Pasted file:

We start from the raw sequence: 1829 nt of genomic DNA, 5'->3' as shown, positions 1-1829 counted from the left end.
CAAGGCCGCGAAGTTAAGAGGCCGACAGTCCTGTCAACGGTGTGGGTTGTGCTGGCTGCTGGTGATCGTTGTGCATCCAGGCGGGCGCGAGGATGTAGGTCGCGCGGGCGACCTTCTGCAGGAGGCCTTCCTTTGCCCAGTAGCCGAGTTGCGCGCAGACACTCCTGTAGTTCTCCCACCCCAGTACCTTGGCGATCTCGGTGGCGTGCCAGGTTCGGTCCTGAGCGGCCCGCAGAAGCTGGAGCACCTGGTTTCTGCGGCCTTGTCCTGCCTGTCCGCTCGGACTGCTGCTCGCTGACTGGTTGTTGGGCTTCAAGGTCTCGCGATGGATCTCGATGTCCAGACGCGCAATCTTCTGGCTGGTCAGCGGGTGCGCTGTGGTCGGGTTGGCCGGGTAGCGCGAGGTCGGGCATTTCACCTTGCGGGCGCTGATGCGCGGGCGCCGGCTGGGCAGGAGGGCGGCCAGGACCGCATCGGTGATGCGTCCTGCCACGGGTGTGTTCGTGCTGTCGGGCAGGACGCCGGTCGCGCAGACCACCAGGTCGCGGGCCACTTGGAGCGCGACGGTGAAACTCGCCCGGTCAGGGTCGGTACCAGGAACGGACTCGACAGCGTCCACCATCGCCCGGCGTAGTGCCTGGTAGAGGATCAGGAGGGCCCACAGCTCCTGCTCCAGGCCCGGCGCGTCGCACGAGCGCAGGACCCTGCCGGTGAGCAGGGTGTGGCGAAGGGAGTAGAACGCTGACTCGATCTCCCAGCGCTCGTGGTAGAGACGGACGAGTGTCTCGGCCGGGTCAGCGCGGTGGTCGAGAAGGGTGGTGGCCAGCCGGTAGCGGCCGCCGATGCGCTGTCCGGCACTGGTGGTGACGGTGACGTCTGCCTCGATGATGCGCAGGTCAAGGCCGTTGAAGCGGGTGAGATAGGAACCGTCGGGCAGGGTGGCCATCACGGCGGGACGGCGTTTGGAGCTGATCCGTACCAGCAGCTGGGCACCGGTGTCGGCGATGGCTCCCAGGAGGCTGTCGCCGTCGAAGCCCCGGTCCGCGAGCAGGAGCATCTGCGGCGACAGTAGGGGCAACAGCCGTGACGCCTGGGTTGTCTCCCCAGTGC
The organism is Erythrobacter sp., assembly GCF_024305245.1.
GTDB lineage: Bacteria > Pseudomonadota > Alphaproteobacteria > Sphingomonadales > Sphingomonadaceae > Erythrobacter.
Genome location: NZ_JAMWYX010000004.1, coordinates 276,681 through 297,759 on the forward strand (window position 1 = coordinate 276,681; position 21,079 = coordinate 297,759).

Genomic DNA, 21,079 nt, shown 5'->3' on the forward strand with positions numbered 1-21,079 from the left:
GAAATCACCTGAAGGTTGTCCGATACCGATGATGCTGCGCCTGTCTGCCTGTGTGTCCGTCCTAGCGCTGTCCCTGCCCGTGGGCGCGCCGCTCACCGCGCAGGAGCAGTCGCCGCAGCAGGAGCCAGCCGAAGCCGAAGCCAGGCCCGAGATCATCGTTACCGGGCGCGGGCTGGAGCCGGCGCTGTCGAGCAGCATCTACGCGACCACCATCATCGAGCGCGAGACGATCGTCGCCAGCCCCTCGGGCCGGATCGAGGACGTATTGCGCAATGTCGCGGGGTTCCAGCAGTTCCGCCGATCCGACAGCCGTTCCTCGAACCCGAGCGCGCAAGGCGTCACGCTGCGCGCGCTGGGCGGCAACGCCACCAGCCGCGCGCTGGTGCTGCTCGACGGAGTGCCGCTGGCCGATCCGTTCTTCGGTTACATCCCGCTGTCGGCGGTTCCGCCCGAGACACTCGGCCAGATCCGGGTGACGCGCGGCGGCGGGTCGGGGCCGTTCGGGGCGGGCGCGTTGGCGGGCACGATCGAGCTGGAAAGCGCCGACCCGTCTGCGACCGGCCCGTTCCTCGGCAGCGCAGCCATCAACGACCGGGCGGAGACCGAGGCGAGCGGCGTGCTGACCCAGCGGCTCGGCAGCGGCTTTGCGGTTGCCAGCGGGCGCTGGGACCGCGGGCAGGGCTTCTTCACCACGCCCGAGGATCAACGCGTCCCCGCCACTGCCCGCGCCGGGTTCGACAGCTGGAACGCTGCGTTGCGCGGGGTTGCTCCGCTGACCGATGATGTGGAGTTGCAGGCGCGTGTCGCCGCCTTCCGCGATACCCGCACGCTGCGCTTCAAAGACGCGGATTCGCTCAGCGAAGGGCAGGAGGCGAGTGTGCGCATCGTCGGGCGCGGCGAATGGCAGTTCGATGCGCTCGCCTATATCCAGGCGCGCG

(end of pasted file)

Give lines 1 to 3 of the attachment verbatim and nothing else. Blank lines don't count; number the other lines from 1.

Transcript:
We start from the raw sequence: 1829 nt of genomic DNA, 5'->3' as shown, positions 1-1829 counted from the left end.
CAAGGCCGCGAAGTTAAGAGGCCGACAGTCCTGTCAACGGTGTGGGTTGTGCTGGCTGCTGGTGATCGTTGTGCATCCAGGCGGGCGCGAGGATGTAGGTCGCGCGGGCGACCTTCTGCAGGAGGCCTTCCTTTGCCCAGTAGCCGAGTTGCGCGCAGACACTCCTGTAGTTCTCCCACCCCAGTACCTTGGCGATCTCGGTGGCGTGCCAGGTTCGGTCCTGAGCGGCCCGCAGAAGCTGGAGCACCTGGTTTCTGCGGCCTTGTCCTGCCTGTCCGCTCGGACTGCTGCTCGCTGACTGGTTGTTGGGCTTCAAGGTCTCGCGATGGATCTCGATGTCCAGACGCGCAATCTTCTGGCTGGTCAGCGGGTGCGCTGTGGTCGGGTTGGCCGGGTAGCGCGAGGTCGGGCATTTCACCTTGCGGGCGCTGATGCGCGGGCGCCGGCTGGGCAGGAGGGCGGCCAGGACCGCATCGGTGATGCGTCCTGCCACGGGTGTGTTCGTGCTGTCGGGCAGGACGCCGGTCGCGCAGACCACCAGGTCGCGGGCCACTTGGAGCGCGACGGTGAAACTCGCCCGGTCAGGGTCGGTACCAGGAACGGACTCGACAGCGTCCACCATCGCCCGGCGTAGTGCCTGGTAGAGGATCAGGAGGGCCCACAGCTCCTGCTCCAGGCCCGGCGCGTCGCACGAGCGCAGGACCCTGCCGGTGAGCAGGGTGTGGCGAAGGGAGTAGAACGCTGACTCGATCTCCCAGCGCTCGTGGTAGAGACGGACGAGTGTCTCGGCCGGGTCAGCGCGGTGGTCGAGAAGGGTGGTGGCCAGCCGGTAGCGGCCGCCGATGCGCTGTCCGGCACTGGTGGTGACGGTGACGTCTGCCTCGATGATGCGCAGGTCAAGGCCGTTGAAGCGGGTGAGATAGGAACCGTCGGGCAGGGTGGCCATCACGGCGGGACGGCGTTTGGAGCTGATCCGTACCAGCAGCTGGGCACCGGTGTCGGCGATGGCTCCCAGGAGGCTGTCGCCGTCGAAGCCCCGGTCCGCGAGCAGGAGCATCTGCGGCGACAGTAGGGGCAACAGCCGTGACGCCTGGGTTGTCTCCCCAGTGC
The organism is Erythrobacter sp., assembly GCF_024305245.1.